I moved to McMinnville a few years ago and was impressed with its friendliness and the beauty of the surrounding countryside. I write several blogs. GoingPlacesLivingLife is my personal blog related to travel, food and just general thoughts. Can-Do Real Food tells about my business processing local produce from small farms and preserving it by canning and dehydrating. The concept of Zero Waste appeals to me because we can truly reduce what gets tossed into the landfill with very small changes in our lifestyle. Join us.

4 thoughts on “epiphany!!!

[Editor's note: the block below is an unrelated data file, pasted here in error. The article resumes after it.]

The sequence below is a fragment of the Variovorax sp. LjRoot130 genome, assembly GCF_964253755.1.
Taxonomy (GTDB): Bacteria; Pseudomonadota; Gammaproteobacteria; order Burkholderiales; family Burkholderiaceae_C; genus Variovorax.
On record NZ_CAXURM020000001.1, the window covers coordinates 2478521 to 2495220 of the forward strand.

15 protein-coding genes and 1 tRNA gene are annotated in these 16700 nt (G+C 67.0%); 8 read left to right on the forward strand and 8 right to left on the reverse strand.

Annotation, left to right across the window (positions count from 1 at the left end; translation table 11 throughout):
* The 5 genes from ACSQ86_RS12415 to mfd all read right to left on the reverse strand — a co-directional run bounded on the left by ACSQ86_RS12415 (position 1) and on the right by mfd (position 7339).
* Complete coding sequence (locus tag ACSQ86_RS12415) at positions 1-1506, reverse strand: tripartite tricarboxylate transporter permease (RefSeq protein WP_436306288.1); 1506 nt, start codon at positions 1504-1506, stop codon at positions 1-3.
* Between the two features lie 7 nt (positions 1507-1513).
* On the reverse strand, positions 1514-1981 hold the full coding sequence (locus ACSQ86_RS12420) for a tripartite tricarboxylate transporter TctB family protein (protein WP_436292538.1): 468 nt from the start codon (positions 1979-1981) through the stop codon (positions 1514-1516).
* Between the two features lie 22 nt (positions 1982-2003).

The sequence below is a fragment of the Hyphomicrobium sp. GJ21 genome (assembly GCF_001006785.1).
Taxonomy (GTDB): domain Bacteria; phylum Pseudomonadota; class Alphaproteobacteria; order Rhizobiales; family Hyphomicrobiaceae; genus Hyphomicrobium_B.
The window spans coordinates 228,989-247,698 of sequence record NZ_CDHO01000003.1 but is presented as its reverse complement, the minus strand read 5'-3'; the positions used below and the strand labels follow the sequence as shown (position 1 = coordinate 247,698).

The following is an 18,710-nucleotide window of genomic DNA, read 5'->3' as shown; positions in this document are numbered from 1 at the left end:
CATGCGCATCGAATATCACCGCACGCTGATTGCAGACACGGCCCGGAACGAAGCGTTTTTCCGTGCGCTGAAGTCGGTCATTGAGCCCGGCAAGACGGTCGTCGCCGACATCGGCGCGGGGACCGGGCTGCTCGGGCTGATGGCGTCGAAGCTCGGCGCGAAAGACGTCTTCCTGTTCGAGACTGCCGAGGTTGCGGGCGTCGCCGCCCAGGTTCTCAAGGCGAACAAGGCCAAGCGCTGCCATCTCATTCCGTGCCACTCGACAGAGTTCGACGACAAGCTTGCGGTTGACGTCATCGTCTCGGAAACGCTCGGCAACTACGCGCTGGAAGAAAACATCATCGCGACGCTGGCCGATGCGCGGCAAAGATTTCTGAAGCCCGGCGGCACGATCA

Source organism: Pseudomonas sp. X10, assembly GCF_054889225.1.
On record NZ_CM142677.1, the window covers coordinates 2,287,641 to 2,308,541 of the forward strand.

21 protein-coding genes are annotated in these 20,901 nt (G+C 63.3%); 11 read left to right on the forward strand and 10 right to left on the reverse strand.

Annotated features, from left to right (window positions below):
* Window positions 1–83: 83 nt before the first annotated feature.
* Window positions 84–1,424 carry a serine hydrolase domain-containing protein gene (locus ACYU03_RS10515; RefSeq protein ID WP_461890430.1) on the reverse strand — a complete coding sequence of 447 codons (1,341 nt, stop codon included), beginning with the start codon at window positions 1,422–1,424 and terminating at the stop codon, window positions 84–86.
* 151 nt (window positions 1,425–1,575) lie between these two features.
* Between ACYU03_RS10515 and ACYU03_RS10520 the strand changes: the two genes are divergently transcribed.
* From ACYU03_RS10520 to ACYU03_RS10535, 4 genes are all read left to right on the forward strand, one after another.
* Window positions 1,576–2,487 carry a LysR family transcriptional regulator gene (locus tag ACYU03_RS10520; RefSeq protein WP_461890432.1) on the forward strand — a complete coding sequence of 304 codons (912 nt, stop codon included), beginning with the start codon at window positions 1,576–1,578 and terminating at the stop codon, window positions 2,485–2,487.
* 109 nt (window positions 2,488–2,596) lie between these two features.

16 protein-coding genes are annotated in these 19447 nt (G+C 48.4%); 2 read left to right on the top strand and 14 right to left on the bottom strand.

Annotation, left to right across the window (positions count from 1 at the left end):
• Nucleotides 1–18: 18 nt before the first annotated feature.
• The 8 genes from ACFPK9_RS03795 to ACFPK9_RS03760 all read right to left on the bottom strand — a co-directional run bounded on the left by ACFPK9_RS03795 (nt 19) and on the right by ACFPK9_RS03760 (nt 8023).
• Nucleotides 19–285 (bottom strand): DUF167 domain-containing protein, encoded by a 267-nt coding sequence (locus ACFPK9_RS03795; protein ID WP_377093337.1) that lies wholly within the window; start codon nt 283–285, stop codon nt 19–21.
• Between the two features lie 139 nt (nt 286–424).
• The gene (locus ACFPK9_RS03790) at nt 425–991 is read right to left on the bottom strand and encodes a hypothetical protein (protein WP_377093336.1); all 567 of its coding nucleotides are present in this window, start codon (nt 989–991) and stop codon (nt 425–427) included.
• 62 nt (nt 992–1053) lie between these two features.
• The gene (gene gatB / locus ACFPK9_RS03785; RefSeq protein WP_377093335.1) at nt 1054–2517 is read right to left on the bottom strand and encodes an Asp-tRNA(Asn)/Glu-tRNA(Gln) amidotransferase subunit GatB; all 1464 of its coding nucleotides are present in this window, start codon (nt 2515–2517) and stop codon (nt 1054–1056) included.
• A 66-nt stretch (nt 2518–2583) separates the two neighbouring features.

1. While teaching for 32 years at one of the nation’s top 100 high schools, I always felt inferior to those teachers who had more advanced training in biology and chemistry, and/or taught the honors and AP courses. I taught the on-level 10th-grade biology and the upper-class horticulture classes. However, having grown up in the lakes, streams, woods and fields of Southern Michigan, lived and travelled in West and East Africa for 3 years in the ’60s, survived most of the ’70s in Ann Arbor Michigan, and having years of training in a particular style of peer-counseling, I had different qualifications than most of those other teachers. They would often come to me for plant-oriented advice or to get a specimen from my greenhouse or ask me to find one somewhere out in the field. In the early days after I started at this particular school in 1978, we had stadium-style registration and my classes always filled up first, much to the consternation of the other science department staff. Later on, when computers did all the registration, the counselors or administration would come to me begging to place a particularly troubled or needy student in my class, even when my seating limitation had been reached. I had a knack for separating the person inside from their patterned and trobled outward misbehavior, always trying to reach the kid inside while having to deal with the appropriate discipline for their behavior. “I like you, but go take your punishment and get back in my class ASAP because I want you here, not somewhere else” was my approach. I had a fairly high Emotional IQ which many of the teachers did not have. Over the years I acquired a reputation as being a “cool” teacher, and kids flocked to me not only in class but to the various after-school groups I sponsored. Even while still teaching I got lots of positive feedback from the kids, which often is hard to do with teenagers, and I got even more when I retired and started making friends on Facebook from my pool of approximately 6,500 former students. I now have literally hundreds of fans on Facebook, many of them saying I was their favorite teacher or class, they stayed in school because of me, or never skipped my class because they enjoyed it so much. Recently I visited a former student who is now a happily married mother and an active part of her religious community. She confessed that she failed my horticulture class on purpose so that she could take it over and be with me again. Turns out she and her brother were going through some rough times in high school with the loss or separation of one or both of her parents and had no safe place to be. So, I too had an epiphany: after all those years of self-doubt and inferior feelings, I realized that my contribution in my career was to relate to and respect my students as a whole person and to guide them through those most difficult years as a teenager in high school.